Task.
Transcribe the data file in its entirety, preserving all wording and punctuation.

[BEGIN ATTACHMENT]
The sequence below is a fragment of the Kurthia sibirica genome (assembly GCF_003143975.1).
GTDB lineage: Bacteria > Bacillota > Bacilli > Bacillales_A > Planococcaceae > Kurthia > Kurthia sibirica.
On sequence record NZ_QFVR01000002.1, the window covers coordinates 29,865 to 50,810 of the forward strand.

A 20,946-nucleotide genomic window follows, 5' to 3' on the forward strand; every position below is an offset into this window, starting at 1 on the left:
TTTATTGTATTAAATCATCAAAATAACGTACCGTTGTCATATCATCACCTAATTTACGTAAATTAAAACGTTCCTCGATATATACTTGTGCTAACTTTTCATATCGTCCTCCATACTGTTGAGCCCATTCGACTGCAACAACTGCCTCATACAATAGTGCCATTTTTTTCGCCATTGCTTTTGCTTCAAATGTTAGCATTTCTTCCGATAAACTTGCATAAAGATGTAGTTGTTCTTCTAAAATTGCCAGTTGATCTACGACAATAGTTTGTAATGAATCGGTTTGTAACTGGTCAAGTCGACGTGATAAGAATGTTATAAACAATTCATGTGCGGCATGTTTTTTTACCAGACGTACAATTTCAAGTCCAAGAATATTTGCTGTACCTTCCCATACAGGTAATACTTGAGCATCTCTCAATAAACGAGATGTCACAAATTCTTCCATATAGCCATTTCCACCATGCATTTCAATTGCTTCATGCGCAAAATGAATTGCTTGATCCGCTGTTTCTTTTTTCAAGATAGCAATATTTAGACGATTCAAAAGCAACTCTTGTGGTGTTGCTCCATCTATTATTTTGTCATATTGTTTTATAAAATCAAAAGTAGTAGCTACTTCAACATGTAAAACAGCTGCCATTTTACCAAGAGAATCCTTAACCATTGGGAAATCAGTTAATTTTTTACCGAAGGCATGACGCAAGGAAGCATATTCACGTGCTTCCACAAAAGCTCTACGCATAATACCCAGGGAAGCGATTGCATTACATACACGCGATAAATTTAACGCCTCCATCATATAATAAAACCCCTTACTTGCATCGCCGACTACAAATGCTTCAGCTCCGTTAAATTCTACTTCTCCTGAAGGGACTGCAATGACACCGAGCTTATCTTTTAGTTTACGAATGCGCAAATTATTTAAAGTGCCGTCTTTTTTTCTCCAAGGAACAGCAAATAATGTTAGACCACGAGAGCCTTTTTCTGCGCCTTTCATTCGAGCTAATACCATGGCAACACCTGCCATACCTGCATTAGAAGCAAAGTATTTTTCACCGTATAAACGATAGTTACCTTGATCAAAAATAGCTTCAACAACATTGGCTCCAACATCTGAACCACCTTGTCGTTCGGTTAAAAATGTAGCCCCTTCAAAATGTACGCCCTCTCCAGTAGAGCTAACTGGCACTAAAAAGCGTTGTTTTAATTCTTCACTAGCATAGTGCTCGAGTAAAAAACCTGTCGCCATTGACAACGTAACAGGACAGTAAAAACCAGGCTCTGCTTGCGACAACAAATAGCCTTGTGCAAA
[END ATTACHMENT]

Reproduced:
The sequence below is a fragment of the Kurthia sibirica genome (assembly GCF_003143975.1).
GTDB lineage: Bacteria > Bacillota > Bacilli > Bacillales_A > Planococcaceae > Kurthia > Kurthia sibirica.
On sequence record NZ_QFVR01000002.1, the window covers coordinates 29,865 to 50,810 of the forward strand.

A 20,946-nucleotide genomic window follows, 5' to 3' on the forward strand; every position below is an offset into this window, starting at 1 on the left:
TTTATTGTATTAAATCATCAAAATAACGTACCGTTGTCATATCATCACCTAATTTACGTAAATTAAAACGTTCCTCGATATATACTTGTGCTAACTTTTCATATCGTCCTCCATACTGTTGAGCCCATTCGACTGCAACAACTGCCTCATACAATAGTGCCATTTTTTTCGCCATTGCTTTTGCTTCAAATGTTAGCATTTCTTCCGATAAACTTGCATAAAGATGTAGTTGTTCTTCTAAAATTGCCAGTTGATCTACGACAATAGTTTGTAATGAATCGGTTTGTAACTGGTCAAGTCGACGTGATAAGAATGTTATAAACAATTCATGTGCGGCATGTTTTTTTACCAGACGTACAATTTCAAGTCCAAGAATATTTGCTGTACCTTCCCATACAGGTAATACTTGAGCATCTCTCAATAAACGAGATGTCACAAATTCTTCCATATAGCCATTTCCACCATGCATTTCAATTGCTTCATGCGCAAAATGAATTGCTTGATCCGCTGTTTCTTTTTTCAAGATAGCAATATTTAGACGATTCAAAAGCAACTCTTGTGGTGTTGCTCCATCTATTATTTTGTCATATTGTTTTATAAAATCAAAAGTAGTAGCTACTTCAACATGTAAAACAGCTGCCATTTTACCAAGAGAATCCTTAACCATTGGGAAATCAGTTAATTTTTTACCGAAGGCATGACGCAAGGAAGCATATTCACGTGCTTCCACAAAAGCTCTACGCATAATACCCAGGGAAGCGATTGCATTACATACACGCGATAAATTTAACGCCTCCATCATATAATAAAACCCCTTACTTGCATCGCCGACTACAAATGCTTCAGCTCCGTTAAATTCTACTTCTCCTGAAGGGACTGCAATGACACCGAGCTTATCTTTTAGTTTACGAATGCGCAAATTATTTAAAGTGCCGTCTTTTTTTCTCCAAGGAACAGCAAATAATGTTAGACCACGAGAGCCTTTTTCTGCGCCTTTCATTCGAGCTAATACCATGGCAACACCTGCCATACCTGCATTAGAAGCAAAGTATTTTTCACCGTATAAACGATAGTTACCTTGATCAAAAATAGCTTCAACAACATTGGCTCCAACATCTGAACCACCTTGTCGTTCGGTTAAAAATGTAGCCCCTTCAAAATGTACGCCCTCTCCAGTAGAGCTAACTGGCACTAAAAAGCGTTGTTTTAATTCTTCACTAGCATAGTGCTCGAGTAAAAAACCTGTCGCCATTGACAACGTAACAGGACAGTAAAAACCAGGCTCTGCTTGCGACAACAAATAGCCTTGTGCAAA